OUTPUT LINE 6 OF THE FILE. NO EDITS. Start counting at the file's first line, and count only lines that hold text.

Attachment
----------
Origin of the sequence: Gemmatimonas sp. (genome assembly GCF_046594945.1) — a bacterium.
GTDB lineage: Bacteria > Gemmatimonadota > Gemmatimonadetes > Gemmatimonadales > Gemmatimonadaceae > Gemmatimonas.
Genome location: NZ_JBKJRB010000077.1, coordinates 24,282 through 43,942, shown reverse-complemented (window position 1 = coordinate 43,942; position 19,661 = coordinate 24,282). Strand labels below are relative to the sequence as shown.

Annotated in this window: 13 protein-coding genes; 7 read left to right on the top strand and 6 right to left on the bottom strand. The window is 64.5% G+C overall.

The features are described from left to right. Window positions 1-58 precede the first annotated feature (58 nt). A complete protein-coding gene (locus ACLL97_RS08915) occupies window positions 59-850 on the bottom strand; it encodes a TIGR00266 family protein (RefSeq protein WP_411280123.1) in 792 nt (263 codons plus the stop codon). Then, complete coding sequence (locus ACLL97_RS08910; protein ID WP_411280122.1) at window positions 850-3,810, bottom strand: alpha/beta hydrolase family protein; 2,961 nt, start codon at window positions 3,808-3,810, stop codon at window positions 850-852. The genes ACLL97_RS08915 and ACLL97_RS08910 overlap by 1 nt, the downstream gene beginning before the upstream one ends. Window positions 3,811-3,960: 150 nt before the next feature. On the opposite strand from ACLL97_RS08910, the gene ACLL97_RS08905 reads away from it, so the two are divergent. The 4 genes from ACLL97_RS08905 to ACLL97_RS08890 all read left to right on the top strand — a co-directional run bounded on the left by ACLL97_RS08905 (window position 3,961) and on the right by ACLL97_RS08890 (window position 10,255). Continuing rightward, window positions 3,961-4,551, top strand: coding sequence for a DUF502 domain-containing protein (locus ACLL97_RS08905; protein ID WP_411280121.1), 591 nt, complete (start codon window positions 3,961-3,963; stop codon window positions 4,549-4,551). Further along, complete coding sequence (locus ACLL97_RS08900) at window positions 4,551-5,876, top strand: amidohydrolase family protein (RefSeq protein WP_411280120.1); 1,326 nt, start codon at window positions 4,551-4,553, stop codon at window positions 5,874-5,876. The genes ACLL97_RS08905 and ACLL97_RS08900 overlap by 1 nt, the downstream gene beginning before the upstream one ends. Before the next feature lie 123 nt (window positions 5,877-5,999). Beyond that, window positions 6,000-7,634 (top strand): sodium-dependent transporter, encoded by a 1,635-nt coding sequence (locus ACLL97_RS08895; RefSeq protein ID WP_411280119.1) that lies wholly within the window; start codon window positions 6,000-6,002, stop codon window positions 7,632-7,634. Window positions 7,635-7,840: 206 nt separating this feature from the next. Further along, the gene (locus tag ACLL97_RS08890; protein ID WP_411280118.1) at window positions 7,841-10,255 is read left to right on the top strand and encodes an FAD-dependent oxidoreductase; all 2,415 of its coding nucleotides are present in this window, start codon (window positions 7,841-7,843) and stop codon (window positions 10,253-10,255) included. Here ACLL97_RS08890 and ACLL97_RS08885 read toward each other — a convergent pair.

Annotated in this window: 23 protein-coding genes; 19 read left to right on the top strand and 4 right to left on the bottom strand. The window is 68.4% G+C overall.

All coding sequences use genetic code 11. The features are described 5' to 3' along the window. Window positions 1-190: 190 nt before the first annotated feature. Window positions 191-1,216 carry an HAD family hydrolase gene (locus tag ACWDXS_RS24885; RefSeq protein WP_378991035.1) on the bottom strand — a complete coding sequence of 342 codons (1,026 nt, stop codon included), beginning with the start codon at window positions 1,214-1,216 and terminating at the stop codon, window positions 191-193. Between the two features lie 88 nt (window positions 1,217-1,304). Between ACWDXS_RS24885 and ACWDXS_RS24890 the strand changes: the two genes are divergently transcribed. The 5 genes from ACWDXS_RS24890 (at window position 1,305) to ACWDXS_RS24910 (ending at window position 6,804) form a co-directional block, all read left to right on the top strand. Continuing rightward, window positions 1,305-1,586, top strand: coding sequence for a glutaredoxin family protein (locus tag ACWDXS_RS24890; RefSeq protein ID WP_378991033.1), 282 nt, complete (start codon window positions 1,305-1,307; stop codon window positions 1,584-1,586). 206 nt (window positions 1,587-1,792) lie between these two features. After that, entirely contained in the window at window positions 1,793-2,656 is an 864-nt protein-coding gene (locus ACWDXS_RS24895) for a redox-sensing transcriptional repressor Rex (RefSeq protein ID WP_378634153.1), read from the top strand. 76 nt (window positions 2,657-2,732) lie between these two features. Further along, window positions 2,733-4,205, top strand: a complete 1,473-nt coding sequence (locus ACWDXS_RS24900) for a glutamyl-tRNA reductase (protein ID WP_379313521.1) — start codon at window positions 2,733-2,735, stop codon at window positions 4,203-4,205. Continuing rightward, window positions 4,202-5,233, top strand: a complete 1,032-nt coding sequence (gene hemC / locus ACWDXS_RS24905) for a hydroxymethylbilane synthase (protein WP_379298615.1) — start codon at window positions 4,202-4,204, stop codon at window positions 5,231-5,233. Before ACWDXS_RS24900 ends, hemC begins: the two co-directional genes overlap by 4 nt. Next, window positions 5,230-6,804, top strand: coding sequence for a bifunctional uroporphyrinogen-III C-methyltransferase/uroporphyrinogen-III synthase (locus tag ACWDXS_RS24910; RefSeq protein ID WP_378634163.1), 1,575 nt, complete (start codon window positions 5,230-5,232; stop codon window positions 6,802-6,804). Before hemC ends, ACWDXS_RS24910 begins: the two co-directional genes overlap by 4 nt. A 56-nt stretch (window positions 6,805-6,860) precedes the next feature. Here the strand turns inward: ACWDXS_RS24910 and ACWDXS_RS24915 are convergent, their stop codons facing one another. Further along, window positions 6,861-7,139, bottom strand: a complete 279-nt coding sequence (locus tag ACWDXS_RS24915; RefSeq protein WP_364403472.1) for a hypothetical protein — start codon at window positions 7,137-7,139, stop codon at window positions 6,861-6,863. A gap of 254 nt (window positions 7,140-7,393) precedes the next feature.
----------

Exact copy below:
Annotated in this window: 23 protein-coding genes; 19 read left to right on the top strand and 4 right to left on the bottom strand. The window is 68.4% G+C overall.